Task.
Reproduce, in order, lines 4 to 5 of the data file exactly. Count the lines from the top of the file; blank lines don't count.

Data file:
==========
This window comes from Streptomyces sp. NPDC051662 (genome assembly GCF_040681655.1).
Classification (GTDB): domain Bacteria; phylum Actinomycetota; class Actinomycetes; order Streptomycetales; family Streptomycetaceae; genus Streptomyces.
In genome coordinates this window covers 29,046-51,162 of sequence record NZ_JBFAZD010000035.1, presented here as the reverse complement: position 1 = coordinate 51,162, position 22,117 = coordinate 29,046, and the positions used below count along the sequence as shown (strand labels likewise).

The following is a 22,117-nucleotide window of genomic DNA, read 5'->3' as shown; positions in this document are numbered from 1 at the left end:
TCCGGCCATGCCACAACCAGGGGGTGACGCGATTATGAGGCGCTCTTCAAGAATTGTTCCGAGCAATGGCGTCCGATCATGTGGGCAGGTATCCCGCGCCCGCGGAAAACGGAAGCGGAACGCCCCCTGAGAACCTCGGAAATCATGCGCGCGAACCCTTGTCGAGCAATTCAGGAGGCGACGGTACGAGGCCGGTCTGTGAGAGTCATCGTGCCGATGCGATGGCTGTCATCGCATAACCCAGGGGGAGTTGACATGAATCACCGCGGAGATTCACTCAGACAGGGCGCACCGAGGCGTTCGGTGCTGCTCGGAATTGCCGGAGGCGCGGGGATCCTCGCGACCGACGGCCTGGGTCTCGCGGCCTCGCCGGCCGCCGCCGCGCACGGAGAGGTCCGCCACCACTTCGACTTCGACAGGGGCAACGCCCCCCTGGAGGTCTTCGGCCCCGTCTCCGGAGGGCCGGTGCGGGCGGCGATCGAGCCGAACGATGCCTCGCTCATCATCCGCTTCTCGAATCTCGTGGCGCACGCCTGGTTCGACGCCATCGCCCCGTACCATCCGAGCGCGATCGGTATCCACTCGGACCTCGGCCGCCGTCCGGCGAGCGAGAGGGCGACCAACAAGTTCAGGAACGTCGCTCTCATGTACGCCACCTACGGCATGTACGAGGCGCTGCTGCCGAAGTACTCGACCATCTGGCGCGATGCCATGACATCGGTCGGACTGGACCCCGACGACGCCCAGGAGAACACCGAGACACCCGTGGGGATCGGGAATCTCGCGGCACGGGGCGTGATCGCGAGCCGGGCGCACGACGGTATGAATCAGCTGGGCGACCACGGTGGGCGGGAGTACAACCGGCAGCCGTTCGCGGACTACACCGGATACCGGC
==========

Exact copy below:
The following is a 22,117-nucleotide window of genomic DNA, read 5'->3' as shown; positions in this document are numbered from 1 at the left end:
TCCGGCCATGCCACAACCAGGGGGTGACGCGATTATGAGGCGCTCTTCAAGAATTGTTCCGAGCAATGGCGTCCGATCATGTGGGCAGGTATCCCGCGCCCGCGGAAAACGGAAGCGGAACGCCCCCTGAGAACCTCGGAAATCATGCGCGCGAACCCTTGTCGAGCAATTCAGGAGGCGACGGTACGAGGCCGGTCTGTGAGAGTCATCGTGCCGATGCGATGGCTGTCATCGCATAACCCAGGGGGAGTTGACATGAATCACCGCGGAGATTCACTCAGACAGGGCGCACCGAGGCGTTCGGTGCTGCTCGGAATTGCCGGAGGCGCGGGGATCCTCGCGACCGACGGCCTGGGTCTCGCGGCCTCGCCGGCCGCCGCCGCGCACGGAGAGGTCCGCCACCACTTCGACTTCGACAGGGGCAACGCCCCCCTGGAGGTCTTCGGCCCCGTCTCCGGAGGGCCGGTGCGGGCGGCGATCGAGCCGAACGATGCCTCGCTCATCATCCGCTTCTCGAATCTCGTGGCGCACGCCTGGTTCGACGCCATCGCCCCGTACCATCCGAGCGCGATCGGTATCCACTCGGACCTCGGCCGCCGTCCGGCGAGCGAGAGGGCGACCAACAAGTTCAGGAACGTCGCTCTCATGTACGCCACCTACGGCATGTACGAGGCGCTGCTGCCGAAGTACTCGACCATCTGGCGCGATGCCATGACATCGGTCGGACTGGACCCCGACGACGCCCAGGAGAACACCGAGACACCCGTGGGGATCGGGAATCTCGCGGCACGGGGCGTGATCGCGAGCCGGGCGCACGACGGTATGAATCAGCTGGGCGACCACGGTGGGCGGGAGTACAACCGGCAGCCGTTCGCGGACTACACCGGATACCGGC